These bittersweet fairytales propelled their author to fame, and they are seminal. But I want to focus on one of them: The Nightingale.
Five years before Marx & Engels sat in London and penned their joyless manifesto, Hans Christian Andersen sat in Copenhagen and captured the very essence and miracle of nature; its uniqueness; our relationship with it; the soulfulness that it restores to our world; our perverse desire to appropriate it; our hubristic drive to substitute it with works of mechanical imitation; and the spirit that dies in us all when all the poignant wonders of the untamed world are turned to clockwork.
Both acts of writing were inspired, no doubt, by a belief that the human spirit should at all times be free; but whereas the German pamphlet appealed to the stolid egalitarian, the Danish gem speaks to the soul, and has been doing so ever since -- through Stravinsky’s ‘Le Rossignol’, through the stage sets of Henri Matisse, and even through a 1980s television adaptation featuring Mick Jagger as the Emperor.
The Nightingale is the perfect parable for technology’s cloning of that which can never be cloned; the subsuming of all that is unique in the organic world into the varnished replica of the metropolis; and the overweening urge of powerful businesses, empires and cultures to own all that is beautiful even if it means killing it first.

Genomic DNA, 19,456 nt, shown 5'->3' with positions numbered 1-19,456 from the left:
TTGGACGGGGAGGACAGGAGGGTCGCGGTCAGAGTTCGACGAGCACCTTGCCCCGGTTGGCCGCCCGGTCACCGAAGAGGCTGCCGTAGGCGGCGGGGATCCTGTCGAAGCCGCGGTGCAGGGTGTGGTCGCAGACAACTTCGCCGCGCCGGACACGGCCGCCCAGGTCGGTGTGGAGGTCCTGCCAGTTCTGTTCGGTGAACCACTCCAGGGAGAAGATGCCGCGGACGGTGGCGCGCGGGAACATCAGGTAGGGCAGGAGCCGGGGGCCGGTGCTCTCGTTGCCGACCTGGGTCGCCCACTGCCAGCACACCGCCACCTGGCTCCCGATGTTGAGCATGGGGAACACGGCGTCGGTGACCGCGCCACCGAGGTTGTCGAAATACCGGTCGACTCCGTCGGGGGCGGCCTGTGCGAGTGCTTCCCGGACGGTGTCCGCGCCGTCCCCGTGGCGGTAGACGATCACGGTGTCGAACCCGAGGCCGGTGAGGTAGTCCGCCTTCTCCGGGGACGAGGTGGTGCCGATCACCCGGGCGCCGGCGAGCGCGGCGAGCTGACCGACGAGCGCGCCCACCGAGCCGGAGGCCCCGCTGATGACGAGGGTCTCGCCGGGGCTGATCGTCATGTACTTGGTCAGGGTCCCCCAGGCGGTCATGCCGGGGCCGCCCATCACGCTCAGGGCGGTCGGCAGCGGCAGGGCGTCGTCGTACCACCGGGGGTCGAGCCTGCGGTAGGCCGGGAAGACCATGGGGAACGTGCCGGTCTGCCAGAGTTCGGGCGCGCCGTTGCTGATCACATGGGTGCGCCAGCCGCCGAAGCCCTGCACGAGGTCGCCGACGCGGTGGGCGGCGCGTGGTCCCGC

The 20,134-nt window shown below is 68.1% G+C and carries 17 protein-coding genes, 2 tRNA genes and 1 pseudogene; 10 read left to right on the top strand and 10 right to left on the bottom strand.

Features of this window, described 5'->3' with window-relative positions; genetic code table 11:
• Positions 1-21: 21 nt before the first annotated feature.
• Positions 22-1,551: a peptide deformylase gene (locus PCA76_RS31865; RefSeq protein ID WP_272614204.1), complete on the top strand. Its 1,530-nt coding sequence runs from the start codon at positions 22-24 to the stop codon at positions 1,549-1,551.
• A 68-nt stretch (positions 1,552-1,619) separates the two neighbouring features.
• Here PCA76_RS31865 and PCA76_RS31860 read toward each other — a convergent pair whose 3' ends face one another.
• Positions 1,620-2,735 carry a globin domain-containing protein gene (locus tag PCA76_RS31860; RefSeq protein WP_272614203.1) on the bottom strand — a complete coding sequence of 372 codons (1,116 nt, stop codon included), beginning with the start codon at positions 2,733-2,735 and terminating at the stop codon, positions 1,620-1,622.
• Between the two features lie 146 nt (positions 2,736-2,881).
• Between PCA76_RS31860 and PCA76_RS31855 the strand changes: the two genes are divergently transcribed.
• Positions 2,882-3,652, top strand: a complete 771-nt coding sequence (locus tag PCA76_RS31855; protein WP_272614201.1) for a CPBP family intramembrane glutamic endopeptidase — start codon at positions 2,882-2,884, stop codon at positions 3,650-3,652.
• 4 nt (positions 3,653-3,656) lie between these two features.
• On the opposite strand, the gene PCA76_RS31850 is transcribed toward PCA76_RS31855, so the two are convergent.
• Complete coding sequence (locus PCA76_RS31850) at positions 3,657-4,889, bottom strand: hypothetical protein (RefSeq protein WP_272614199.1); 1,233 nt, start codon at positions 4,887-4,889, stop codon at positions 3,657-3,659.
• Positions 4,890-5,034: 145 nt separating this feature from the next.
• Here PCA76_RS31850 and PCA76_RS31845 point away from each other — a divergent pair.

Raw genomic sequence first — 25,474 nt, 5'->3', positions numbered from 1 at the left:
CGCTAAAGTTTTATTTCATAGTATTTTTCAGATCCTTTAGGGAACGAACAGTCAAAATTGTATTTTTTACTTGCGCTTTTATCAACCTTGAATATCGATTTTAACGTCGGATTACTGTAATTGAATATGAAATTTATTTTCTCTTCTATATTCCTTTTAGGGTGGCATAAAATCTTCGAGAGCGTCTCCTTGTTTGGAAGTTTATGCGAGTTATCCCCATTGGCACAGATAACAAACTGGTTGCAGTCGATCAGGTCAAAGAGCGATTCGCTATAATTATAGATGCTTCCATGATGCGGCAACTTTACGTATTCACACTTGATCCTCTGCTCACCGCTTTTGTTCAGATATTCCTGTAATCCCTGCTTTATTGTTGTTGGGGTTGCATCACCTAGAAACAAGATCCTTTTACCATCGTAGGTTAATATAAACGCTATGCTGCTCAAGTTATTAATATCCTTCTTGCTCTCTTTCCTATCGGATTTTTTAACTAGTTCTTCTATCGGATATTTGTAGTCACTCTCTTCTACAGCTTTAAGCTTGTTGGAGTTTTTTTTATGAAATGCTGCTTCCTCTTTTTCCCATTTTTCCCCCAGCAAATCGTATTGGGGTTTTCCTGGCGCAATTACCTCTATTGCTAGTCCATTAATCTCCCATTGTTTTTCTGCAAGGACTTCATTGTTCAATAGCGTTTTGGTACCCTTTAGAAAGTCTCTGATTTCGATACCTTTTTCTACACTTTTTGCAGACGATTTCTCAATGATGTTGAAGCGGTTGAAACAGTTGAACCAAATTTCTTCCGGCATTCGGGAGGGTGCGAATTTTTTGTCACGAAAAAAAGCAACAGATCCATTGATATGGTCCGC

Once upon a time there lives a Chinese Emperor with a palace of unrivalled grandeur and a garden of folkloric beauty. Among the many treasures, natural and otherwise, of his estate, one in particular captures the imagination of the wider world, and that is a nightingale whose song can move a man to tears. (Things can only go downhill.)
The Emperor hears of the nightingale only when the bird’s fame circles back to his court. (Be alive to what is under your nose.)
He makes the bird a prisoner in his over-engineered world. (Not all that is precious travels.)
One day a package arrives from the Emperor of Japan containing a mechanical singing bird, with a message that reads: ‘The Emperor of Japan’s nightingale is paltry compared to the Emperor of China’s" (Heed the perspective of others.)
The mechanical bird, encrusted with jewels and powered by cylinders, wins the favour of the imperial court. (The real thing is called the real thing for a reason.)
The real nightingale slips away unseen through a palace window. (Know where the magic is and notice when it goes.)
The mechanical bird is struck by mechanical failure. (Affairs of the soul cannot be outsourced to machinery.)
People pretend it still works, and lengthy use manuals are written. (Bad science enslaves us.)
The Emperor takes to his deathbed. (Feed your soul or shrivel up.)
The real nightingale returns and restores him with its song. (Enough said.)
Giles Hedger is the chief strategy officer at Leo Burnett London & Worldwide.
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